Selectmen notes: Batting cages, netting in budget; new BOKS trainer hired

meghan hill

MEGHAN HILL is the new BOKS trainer for Bridgton Recreation, who will lead students at Stevens Brook Elementary School in an early-morning exercise program.


By Gail Geraghty

Staff Writer

Selectmen agreed Tuesday to allow high-impact sports to be practiced inside Town Hall this spring, but are budgeting for netting and batting cages to protect against damage in future seasons.

Lacrosse Coach Ryan Vogel and another lacrosse supporter, Dan Harnden, appealed in person to the board to preserve the sport’s practice time, lest the town’s fledgling program fall behind competitively.

“By April we’ll be out in the fields,” Harnden said. Now in its fourth year, the lacrosse program started out with around 25–30 children and has since grown to serve 90 children. Harnden said the Bridgton Recreation program works with a lacrosse league in South Portland, and now has a K-2 clinic as well. Coach Vogel showed the board the softer version of the lacrosse balls that are used inside to minimize any damage to the Town Hall’s ceiling and walls.

Selectman Paul Hoyt wanted the baseball and softball programs that practice inside Town Hall to also be given a pass this year, providing those programs also use soft practice balls and that no inside batting is allowed. The board agreed.

The actions came as Recreation Director Gary Colello provided the board with estimates for a 50-foot long collapsible batting tunnel and ceiling netting that could be used inside the historic North High Street building, which is also used for Town elections. The full range of protective equipment totals around $10,000, and Colello acknowledged that some of it “might be out of our range.”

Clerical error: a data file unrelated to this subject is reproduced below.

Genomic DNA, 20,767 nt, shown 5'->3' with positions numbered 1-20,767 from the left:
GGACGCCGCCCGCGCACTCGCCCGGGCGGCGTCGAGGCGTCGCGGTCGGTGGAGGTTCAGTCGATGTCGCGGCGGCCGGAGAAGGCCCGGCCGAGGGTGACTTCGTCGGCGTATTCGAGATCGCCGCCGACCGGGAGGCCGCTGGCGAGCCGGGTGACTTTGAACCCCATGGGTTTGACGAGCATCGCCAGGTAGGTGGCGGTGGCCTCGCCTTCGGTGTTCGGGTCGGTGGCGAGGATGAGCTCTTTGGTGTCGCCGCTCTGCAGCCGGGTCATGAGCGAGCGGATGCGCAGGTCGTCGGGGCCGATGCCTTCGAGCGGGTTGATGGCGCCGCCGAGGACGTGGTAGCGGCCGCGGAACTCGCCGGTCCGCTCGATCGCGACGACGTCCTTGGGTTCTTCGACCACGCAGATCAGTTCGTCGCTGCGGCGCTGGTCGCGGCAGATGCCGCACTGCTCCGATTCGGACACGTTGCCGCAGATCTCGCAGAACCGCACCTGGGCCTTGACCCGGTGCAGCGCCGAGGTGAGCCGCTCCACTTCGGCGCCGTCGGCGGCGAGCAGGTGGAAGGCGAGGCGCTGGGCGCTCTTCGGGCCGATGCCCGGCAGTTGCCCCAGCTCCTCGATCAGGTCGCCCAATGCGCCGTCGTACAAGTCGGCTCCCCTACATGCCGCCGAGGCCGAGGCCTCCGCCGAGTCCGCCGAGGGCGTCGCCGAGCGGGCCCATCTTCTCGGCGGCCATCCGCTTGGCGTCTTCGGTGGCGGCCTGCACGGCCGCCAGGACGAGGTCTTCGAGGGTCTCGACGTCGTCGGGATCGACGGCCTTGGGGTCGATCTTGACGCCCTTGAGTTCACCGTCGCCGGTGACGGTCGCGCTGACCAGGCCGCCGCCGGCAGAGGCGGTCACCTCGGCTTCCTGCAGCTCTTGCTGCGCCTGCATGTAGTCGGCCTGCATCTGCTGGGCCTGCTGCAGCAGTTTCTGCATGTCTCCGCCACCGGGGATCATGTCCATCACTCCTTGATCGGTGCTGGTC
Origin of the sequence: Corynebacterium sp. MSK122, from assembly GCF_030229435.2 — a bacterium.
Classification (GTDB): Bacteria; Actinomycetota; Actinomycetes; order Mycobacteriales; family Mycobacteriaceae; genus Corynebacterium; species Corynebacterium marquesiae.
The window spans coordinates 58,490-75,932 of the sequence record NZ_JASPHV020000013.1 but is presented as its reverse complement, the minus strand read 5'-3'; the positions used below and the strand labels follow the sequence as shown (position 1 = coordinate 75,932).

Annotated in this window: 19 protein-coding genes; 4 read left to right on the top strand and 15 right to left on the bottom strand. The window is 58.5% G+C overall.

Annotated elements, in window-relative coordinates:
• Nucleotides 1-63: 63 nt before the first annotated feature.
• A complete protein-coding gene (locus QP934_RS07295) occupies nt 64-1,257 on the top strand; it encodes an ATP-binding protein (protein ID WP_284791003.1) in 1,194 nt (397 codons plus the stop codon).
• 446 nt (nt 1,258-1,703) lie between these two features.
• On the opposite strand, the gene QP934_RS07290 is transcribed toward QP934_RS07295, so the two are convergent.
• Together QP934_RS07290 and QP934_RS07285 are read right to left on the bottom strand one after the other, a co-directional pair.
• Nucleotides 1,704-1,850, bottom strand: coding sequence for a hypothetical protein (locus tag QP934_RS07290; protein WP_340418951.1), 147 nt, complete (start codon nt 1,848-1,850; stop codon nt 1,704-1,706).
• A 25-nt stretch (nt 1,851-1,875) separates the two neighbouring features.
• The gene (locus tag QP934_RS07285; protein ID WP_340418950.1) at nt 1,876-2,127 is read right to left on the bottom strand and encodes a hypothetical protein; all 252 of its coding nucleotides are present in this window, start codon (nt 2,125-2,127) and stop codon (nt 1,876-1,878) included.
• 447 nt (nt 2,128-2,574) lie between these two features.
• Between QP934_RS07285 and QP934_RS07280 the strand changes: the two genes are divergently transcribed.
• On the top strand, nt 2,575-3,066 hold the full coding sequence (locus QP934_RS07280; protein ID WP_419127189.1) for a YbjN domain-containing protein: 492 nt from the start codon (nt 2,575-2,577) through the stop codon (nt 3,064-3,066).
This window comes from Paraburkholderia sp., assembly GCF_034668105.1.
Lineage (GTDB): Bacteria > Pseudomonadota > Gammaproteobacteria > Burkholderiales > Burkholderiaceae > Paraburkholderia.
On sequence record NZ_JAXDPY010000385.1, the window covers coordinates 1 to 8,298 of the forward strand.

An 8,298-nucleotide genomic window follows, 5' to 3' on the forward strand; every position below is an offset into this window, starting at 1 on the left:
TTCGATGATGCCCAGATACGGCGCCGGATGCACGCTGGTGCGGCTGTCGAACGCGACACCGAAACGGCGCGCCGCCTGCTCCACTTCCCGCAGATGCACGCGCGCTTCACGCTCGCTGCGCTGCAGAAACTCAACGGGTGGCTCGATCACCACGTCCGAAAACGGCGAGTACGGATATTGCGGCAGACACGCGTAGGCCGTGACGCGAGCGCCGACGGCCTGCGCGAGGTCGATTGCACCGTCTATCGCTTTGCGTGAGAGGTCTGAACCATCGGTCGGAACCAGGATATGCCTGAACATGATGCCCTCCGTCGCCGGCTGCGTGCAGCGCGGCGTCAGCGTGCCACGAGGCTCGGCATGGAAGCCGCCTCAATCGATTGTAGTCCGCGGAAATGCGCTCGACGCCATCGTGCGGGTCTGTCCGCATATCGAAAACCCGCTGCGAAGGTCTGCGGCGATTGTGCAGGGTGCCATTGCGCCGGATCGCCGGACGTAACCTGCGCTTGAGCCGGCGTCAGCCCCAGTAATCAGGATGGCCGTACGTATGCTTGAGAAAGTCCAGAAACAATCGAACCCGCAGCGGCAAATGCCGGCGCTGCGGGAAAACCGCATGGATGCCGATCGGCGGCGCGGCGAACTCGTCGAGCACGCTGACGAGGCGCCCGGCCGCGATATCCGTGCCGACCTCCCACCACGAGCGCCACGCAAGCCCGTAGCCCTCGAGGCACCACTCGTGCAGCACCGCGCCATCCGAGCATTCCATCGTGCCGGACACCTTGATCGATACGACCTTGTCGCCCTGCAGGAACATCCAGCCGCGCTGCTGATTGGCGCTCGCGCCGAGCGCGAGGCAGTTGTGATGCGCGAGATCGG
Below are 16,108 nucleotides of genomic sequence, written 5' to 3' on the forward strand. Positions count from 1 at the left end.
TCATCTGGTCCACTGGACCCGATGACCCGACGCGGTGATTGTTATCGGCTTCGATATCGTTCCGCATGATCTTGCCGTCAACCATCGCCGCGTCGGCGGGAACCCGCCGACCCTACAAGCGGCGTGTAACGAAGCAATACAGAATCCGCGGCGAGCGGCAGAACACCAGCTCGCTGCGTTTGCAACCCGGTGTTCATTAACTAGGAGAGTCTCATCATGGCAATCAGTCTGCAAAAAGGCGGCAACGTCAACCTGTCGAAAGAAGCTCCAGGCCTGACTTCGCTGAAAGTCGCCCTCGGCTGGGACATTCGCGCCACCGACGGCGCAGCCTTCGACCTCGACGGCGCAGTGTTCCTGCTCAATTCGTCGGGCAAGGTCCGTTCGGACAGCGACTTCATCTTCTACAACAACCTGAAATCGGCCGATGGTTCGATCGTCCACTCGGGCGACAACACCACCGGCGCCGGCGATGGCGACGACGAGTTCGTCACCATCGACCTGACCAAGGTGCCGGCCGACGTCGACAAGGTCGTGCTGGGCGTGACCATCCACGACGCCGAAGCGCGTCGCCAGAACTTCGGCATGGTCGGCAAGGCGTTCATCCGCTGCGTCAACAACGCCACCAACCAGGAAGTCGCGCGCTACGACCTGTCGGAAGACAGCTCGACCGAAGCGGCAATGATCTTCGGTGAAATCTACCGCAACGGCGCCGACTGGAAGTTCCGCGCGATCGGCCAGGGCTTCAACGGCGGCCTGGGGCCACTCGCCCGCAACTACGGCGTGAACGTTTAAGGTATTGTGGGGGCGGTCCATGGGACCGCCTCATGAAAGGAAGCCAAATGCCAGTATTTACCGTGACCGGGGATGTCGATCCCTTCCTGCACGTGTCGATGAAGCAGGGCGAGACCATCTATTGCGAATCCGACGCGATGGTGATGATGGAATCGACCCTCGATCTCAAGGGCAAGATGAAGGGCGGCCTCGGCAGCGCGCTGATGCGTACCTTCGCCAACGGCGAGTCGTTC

Town Manager Mitch Berkowitz said he visited a gym with basic protective netting and believed it would provide a good compromise to allow high-impact sports to continue inside the building. The board agreed to include the equipment in this year’s budget and “let it run its course,” according to member Bob McHatton.

“We just replaced 22 ceiling tiles in that building” that were damaged by errant balls, McHatton said. “We found baseballs in the ceiling.”

Cash calendar

Several other recreation-related issues were discussed Tuesday. The board agreed with a plan by Colello to raise money for rec programs by using a “cash calendar” similar to ones used by school athletic departments. Colello said the calendar has the potential to raise $9,000 for the lacrosse program alone, based on the number of participants. The $2,500 currently budgeted for lacrosse “doesn’t even come close” to providing all that the program needs, he said. Drawings would be held three times a year, and businesses would be asked to participate as well.

Meet the trainer

Colello also introduced Meghan Hill, whom he hired recently to run a new before-school exercise program for students at Stevens Brook Elementary School. The BOKS (Build Our Kids Success) program, intended to spark a child’s mind and body for better learning during the school day, will run from March 3 to May 2 and is funded by a grant from the Reebok Corporation. The fee for participation is $25 per child.